Other provisions Goodman advocates:
- Allow portable insurance that employees can take with them when they change jobs.
- Allow special needs health insurance where insurers will specialize in the treatment of certain types of care.
- Give individuals the same tax break employees get.
- Remove regulations that require insurers to provide minimum benefit levels.
- Create a national market for health insurance.
- Allow individuals eligible for Medicaid the option of receiving a lump sum voucher (set equal to the government’s average cost per Medicaid beneficiary) that they can use to purchase private health insurance.
The most unique aspect of Goodman’s proposal is his advocating for health status insurance. Health status insurance pays you a lump-sum sufficient to pay the higher medical insurance premiums which would occur after you have an adverse health event. To deter fraud, the payment would likely go into a special account that can only be used for medical insurance premiums.
Healthcare Economist’s Take
There has been much praise for this book. My impression is that provides a new vision for how health insurance would work. The current approach where the government funds a larger and larger share of healthcare costs is not fiscally sustainable. I don’t agree with all of Goodman’s points, but his market-driven, deregulated approach does offer an appealing option to the current status quo. I agree most with Peter Orzag’s review of this book:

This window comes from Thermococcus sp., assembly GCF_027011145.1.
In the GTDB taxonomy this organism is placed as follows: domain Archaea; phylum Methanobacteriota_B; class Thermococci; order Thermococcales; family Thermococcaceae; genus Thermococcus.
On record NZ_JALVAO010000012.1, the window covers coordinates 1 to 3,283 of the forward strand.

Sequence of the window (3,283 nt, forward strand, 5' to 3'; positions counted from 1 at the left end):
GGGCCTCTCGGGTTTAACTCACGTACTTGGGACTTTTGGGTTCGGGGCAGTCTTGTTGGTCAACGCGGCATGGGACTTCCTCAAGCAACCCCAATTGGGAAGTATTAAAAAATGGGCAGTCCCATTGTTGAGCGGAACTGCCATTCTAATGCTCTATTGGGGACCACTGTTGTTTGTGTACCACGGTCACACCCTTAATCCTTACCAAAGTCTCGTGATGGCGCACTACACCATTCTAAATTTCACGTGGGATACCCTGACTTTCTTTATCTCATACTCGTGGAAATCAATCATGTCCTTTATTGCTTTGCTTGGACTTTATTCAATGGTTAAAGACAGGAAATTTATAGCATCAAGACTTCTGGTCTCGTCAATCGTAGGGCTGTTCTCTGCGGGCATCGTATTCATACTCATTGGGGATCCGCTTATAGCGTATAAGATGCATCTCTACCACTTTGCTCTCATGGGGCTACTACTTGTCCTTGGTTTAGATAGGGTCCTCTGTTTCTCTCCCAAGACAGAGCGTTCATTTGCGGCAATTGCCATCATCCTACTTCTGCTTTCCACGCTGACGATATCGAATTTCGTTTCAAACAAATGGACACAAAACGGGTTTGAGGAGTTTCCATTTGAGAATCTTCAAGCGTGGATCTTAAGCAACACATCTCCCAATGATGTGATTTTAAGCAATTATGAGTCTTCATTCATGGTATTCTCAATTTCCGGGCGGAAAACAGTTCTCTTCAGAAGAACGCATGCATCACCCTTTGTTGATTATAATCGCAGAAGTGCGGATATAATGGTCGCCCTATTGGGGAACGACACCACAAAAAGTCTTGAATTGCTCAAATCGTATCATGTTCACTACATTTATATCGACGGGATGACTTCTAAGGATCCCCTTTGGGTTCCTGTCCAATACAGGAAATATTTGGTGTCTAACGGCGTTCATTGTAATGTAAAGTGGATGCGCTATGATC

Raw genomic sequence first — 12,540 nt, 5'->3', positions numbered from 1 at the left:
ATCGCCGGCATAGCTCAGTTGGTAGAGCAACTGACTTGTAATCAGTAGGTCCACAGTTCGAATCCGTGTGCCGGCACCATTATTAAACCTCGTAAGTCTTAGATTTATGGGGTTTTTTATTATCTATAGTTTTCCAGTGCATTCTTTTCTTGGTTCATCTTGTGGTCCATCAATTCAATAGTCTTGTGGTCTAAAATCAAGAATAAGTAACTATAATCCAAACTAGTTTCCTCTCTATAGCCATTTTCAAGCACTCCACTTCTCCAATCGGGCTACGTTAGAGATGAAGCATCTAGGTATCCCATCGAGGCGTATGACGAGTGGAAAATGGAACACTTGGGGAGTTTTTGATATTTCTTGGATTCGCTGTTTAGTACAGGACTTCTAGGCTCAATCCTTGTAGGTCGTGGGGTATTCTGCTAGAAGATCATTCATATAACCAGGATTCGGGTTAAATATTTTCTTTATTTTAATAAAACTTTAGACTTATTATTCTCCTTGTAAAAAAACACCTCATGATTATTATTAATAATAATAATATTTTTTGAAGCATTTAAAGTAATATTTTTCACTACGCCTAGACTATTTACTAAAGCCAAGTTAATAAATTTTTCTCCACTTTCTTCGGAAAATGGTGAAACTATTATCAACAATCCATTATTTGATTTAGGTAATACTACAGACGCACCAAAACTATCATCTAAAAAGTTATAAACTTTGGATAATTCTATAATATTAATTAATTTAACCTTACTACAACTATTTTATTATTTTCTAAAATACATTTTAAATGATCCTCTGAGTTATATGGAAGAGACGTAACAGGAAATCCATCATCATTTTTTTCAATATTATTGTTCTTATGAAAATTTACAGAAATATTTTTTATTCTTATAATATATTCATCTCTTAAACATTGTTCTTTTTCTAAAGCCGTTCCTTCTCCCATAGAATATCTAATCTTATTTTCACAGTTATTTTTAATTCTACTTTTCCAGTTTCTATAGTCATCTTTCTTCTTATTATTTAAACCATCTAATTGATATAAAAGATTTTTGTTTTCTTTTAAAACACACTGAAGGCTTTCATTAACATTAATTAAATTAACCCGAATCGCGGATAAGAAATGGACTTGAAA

“There’s no question that today’s healthcare system is littered with distorted incentives and what John Goodman calls dysfunctionality. This book is a call to arms to do something about it. Even if you don’t agree with all of Goodman’s ideas—and there are plenty I disagree with—you should read this book if you want to be an informed participant in the debate over the future of healthcare in this country.”
—Peter R. Orszag, Former Director, Congressional Budget Office.
Quotations from the Book
- Under the conventional approach, every doctor, every nurse, every hospital administrator will get up every morning and ask, “How can I squeeze more money out of the payment formulas today.”
- Take Medicare, which has a list of some 7,500 separate tasks it pays physicians to perform. For each task, there is a price that varies according to location and other factors…Medicare is potentially setting about 6 billion physician fees across the country at any one time. Is there any chance that Medicare can set fees and approve transactions a way that does not cause serious problems? Not likely.”
- In 2008, 1 percent of the population accounted for about one-fifth of all healthcare spending. Yet the following year, 80 percent of these patients dropped out of the top 1 percent category.
- …a recent study finds little relationship between the inputs Medicare wants to pay for and such outputs as patient survival, and even the latest pilot programs show that paying doctors for performance doesn’t improve quality.
- In fact, the US system is actually more egalitarian than the systems in many other developed countries with the uninsured in the United States, for example, getting more preventive care than the insured in Canada.